Major interests in the heat shock response with relevance to disturbed protein homeostasis of heat shock proteins (HSP) are relevant to various chronic diseases [1]. Transcription factors such as the mammalian family of heat shock factors (HSFs) are proteins that under gene regulation are involved with protein misfolding [2,3,4] and the formation of toxic immunogenic proteins such as HSP that regulate the amyloid beta oligomer formation [5,6] associated with various human diseases [7,8]. The identification of the heat shock gene Sirtuin 1 (Sirt 1) a NAD+ dependent class III histone deacetylase is involved with the prevention of insulin resistance and with the deacetylation of HSF 1 is identified to protect neuron cells from proteotoxicity and cell death in chronic and neurodegenerative diseases [9,10]. Sirt 1 under temperature regulation has become important as a transcriptional regulator of HSF 1 [10] to protect neurons from protein-damaging stress associated with misfolded proteins such as HSP 70–induced amyloid beta peptide oligomer formation and with HSP 70–regulated insulin receptor complexes.
Overnutrition, temperature dysregulation, and stress [11,12,13] are associated with Sirt 1 dysregulation and connected with induction of pro-inflammatory cytokines and autoimmune disease [14]. Sirt 1 and its relevance to autoimmune disease [15] may involve the dysregulation of immunogenic HSPs and amyloid beta oligomers associated with cell apoptosis (Figure 1). Under stress conditions, Sirt 1 dysregulation [12] is important to immunotherapeutics, and its repression may be the primary defect in HSPs and amyloid beta misfolding with defective protein trafficking between different intracellular compartments now relevant to these immunogenic proteins in various diseases such as obesity, diabetes, non-alcoholic fatty liver disease (NAFLD), neurodegenerative diseases, and Alzheimer’s disease [12].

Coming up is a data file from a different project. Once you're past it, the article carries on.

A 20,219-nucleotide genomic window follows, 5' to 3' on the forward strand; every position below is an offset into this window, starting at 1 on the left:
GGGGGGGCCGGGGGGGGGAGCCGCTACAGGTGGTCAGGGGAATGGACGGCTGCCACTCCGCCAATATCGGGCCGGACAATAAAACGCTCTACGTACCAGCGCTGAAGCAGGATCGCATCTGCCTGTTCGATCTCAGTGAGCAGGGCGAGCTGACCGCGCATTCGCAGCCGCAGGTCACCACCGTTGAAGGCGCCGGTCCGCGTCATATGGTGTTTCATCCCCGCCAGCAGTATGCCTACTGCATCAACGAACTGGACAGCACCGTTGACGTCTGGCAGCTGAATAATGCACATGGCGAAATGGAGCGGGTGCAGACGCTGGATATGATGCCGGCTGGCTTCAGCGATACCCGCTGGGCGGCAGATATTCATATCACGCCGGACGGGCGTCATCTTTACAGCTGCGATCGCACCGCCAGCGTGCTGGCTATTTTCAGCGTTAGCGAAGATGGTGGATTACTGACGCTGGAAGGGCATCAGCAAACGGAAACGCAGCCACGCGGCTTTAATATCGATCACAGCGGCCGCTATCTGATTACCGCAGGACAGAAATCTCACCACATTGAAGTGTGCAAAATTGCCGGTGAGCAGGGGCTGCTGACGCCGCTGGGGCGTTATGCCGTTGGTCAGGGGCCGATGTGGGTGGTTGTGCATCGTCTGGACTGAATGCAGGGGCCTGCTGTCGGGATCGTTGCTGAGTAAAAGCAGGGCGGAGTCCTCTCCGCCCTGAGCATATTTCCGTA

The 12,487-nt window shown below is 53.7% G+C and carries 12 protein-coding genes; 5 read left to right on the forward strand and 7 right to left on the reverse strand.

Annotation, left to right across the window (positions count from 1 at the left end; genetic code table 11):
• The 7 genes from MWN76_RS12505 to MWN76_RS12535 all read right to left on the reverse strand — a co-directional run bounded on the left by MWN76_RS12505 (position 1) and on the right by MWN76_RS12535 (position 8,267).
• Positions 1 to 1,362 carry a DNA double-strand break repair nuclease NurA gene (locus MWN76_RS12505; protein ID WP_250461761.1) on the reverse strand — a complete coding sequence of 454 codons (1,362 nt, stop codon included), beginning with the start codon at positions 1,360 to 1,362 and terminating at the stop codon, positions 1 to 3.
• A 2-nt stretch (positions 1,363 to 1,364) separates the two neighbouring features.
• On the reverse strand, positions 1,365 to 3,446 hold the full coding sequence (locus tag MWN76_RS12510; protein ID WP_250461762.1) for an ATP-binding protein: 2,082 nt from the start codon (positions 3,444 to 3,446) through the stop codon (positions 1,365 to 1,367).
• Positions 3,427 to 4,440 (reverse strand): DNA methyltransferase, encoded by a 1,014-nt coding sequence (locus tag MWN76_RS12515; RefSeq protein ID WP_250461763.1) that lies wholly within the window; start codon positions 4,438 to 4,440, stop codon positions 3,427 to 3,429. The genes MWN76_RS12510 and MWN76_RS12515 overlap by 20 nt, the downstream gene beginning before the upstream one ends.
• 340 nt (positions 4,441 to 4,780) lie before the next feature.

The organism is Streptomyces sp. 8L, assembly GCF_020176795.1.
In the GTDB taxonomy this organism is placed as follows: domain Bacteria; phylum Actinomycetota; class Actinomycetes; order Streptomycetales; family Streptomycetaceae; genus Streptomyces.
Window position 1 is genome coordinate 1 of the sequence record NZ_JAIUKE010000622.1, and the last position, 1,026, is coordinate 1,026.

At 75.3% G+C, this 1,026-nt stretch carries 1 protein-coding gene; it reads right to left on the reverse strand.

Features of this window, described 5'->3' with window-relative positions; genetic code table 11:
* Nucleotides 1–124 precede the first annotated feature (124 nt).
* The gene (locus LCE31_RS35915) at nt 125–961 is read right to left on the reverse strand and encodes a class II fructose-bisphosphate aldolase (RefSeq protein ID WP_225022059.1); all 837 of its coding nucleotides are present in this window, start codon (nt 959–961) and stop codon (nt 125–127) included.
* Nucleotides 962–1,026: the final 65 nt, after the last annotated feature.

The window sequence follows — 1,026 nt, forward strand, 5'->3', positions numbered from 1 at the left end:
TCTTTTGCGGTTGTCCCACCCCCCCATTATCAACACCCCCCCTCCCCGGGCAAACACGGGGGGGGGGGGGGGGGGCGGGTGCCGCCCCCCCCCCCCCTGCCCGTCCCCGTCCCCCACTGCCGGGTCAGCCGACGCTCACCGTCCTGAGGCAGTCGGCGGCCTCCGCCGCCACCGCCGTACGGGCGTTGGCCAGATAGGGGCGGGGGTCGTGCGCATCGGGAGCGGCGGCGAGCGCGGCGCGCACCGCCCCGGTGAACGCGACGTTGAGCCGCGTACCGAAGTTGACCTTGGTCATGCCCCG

Sirt 1 is a calorie sensitive gene [11,16,17] and its repression by overnutrition and bacterial lipopolysaccharides (LPS) interfere with the peripheral sink amyloid beta clearance pathway [11,17,18,19]. Inappropriate nutrient intake (excess glucose and fatty acids) involves repression of Sirt 1 that inactivates the immune system [15] with defective immunogenic proteins (Figure 2) related to circadian rhythm disorders, immunosenescence, and programmed cell death [15,20,21,22,23]. Temperature dysregulation and stress inactivate the heat shock gene Sirt 1 involved with suprachiasmatic nucleus (SCN) function and linked to whole body glucose and fatty acid homeostasis connected to the immune response (Figure 1 and Figure 2) in various species and man [12,13,15,20,21,22,23]. In various diseases such as diabetes, NAFLD, and various chronic diseases, the SCN defect [10,12] is the primary defect with Sirt 1 defective circadian regulation of cellular HSPs now relevant to insulin resistance and autoimmune disease and global chronic diseases [15,20,21,22,23] (Figure 1).